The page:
Remember that we’ve also built our handy calculator – so you can understand just how many boards you’ll need to buy for your build.
Best quality hardwood boards on the market & a huge range of products
WOOD N BEYOND – FROM £50.28 PER SQ/METRE
Wood N' Beyond take our 'top buy' accolade for their hardwood boards. Primarily they've been chosen through such excellent feedback from customers on the quality & delivery of their products.
While they are a little pricier than the cheapest on the market (see below) we think it's worth paying that little bit extra for a high quality, sustainable deck surface.
There are 6 different types of wood to choose from, including IPE, bamboo & teak. Delivery usually takes place within 3-5 working days.
Points of Interest
– Delivery Time: 3-5 days. VIP delivery available
– Quality: Excellent
– Customer Service: Good
– Product Range: Good
Cheapest boards, not a great range
B&Q – FROM £33.32 PER SQ/METRE
B&Q offer the most affordable option when it comes to hardwood surfaces. At just £33.32 per metre² you can save big bucks on decks with a large surface area.
Unfortunately B&Q's range of hardwood is currently limited to just one product. Reviews are limited but the quality is thought to be high & customers can benefit from their next day delivery option.
Some customers on Trust Pilot have experienced poor customer service when working with B&Q, so do bear this in mind before you buy.
Points of Interest
– Delivery Time: Next day delivery
– Quality: High
– Customer Service: Average
– Product Range: Poor
All pricing & information was correct at the time of writing. We regularly review our content to ensure it is still up-to-date. Customer service information has been gathered from Trust Pilot review scores & information. If any information in this article has changed or looks incorrect, please contact us for amendment. Thanks!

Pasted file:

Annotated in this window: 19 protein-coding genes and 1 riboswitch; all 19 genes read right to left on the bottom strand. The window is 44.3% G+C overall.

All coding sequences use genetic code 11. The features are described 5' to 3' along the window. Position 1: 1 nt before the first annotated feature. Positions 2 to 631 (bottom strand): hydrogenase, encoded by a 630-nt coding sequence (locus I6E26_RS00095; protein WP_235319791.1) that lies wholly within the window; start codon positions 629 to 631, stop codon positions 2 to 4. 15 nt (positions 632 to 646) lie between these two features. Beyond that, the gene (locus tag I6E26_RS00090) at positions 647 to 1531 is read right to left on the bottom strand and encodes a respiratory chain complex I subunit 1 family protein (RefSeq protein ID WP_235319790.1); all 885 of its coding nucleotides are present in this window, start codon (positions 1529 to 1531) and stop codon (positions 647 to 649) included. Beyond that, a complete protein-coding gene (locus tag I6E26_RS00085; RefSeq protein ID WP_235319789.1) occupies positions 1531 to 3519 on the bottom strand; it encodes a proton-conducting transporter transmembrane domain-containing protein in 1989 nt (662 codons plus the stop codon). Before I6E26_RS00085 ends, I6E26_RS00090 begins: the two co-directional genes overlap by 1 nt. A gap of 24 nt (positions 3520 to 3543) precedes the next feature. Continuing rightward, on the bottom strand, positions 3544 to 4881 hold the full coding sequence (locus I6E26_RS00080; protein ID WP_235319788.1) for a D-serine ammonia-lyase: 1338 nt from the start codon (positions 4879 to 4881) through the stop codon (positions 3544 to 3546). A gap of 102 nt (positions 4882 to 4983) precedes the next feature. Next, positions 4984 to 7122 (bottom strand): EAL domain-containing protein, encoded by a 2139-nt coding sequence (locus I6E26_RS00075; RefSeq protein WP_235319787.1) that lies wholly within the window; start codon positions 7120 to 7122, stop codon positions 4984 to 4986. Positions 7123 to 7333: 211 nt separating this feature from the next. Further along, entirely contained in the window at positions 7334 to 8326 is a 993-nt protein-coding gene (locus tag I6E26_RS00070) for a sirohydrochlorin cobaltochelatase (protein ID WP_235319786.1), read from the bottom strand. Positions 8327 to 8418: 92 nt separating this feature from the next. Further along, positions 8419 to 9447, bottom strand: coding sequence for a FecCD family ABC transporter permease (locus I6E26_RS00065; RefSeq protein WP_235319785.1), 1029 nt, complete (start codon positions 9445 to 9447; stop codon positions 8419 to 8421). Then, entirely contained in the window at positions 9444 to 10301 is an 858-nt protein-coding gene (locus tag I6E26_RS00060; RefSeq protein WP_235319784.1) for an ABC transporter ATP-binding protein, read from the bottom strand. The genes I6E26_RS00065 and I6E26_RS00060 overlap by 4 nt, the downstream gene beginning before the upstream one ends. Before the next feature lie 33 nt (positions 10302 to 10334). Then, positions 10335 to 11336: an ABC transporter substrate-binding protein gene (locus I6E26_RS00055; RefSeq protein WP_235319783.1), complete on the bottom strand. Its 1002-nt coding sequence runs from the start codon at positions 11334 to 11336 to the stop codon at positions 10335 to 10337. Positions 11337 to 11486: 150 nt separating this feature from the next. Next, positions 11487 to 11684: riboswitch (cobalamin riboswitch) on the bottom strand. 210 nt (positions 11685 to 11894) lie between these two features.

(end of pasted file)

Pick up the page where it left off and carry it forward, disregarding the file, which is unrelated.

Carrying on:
Section 3: Installation
During installation it’s important to remember that hardwoods are generally more difficult to work with, given their durable nature.
Although it makes this type of wood less susceptible to splitting & warping, it does mean that it is more difficult to cut & fasten with nails. Our experts recommend that only an experienced woodworker should take on a project which requires extensive hardwood carpentry.
Here are some tips that can help with the installation of this decking –
You should always pre-drill this type of timber & then screw it. This makes the process much easier (nailing screws into this type of wood ain’t easy!) & helps prevent the boards splitting under the stress. Make sure you’ve got a number of drill bits in reserve!
This is an expensive tool which will hold hard deck boards straight while any fasteners are being secured. It works with all decking materials & can be found online from numerous retailers.
This is less important with this timber than with softwood – however it should still be a consideration. ‘Cupping’ is the process by which wooden boards tend to bend across their width as they dry-out. This causes them to curve – either upwards or downwards. If they curve upwards (bad news) they can collect rainwater & often need to be sanded down. If they bend downwards then rainwater will drain from them naturally. By observing the small amount of cupping which has likely already taken place with your boards, you can usually ascertain which way up each board should point. By installing each of your boards so that the peak of the cup is facing upwards, it will often flatten out as it dries.
Again – less important than it would be with softwood. However after installation, this type of decking has been known to sometimes shrink. By leaving little space between boards, you allow for the gaps to appear naturally.
Section 4: Maintenance
The amount of maintenance you’ll need to carry out depends on the type of hardwood you choose. For instance, woods such as Oak & Teak will require more maintenance than a darker close-grained timber like Mahogany.
Preservative: prolong the lifespan of your boards
It’s a common misconception that hardwood decking doesn’t need treating.
Even though it is incredibly durable, it still requires treatment to protect against UV rays & the moisture content becoming too high. You will need to find a special preservative which is suitable for treating this kind of surface.
Using a clear oil will help to preserve the natural warm colours of your surface. A penetrating oil finish is best for this type of wood as it will help to prevent damage from moisture, rot & sunshine that will lead to cracking & flaking.